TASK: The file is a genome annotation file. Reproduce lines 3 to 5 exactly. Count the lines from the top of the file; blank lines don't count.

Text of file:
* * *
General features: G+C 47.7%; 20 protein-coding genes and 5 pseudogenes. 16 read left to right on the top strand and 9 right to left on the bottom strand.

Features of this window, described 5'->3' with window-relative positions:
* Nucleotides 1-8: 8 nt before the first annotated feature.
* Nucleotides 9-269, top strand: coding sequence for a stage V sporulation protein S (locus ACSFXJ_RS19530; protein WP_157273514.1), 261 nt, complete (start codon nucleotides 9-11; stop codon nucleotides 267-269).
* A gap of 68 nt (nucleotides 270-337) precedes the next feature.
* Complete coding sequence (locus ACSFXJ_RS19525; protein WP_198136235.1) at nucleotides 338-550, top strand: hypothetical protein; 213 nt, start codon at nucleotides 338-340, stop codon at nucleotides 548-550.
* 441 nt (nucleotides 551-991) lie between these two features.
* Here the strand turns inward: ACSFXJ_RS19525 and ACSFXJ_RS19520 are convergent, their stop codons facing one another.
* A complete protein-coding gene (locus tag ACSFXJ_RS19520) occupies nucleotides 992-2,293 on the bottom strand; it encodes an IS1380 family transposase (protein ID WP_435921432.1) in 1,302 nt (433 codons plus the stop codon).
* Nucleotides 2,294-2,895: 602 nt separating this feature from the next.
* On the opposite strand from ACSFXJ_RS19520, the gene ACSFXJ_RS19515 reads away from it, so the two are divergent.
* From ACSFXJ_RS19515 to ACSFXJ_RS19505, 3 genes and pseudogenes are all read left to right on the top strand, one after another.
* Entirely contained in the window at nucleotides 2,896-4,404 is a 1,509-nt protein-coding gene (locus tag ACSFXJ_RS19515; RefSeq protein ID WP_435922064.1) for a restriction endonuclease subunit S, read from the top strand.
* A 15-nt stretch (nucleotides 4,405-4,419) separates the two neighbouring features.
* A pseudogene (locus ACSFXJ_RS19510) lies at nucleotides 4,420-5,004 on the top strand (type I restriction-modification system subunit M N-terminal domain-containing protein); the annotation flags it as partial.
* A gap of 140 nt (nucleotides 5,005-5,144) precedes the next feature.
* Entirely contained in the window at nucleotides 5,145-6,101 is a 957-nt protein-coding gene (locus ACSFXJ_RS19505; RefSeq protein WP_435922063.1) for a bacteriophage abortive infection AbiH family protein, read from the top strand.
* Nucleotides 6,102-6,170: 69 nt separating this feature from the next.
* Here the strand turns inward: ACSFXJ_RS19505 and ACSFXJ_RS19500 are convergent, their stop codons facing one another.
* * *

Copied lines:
* Nucleotides 1-8: 8 nt before the first annotated feature.
* Nucleotides 9-269, top strand: coding sequence for a stage V sporulation protein S (locus ACSFXJ_RS19530; protein WP_157273514.1), 261 nt, complete (start codon nucleotides 9-11; stop codon nucleotides 267-269).
* A gap of 68 nt (nucleotides 270-337) precedes the next feature.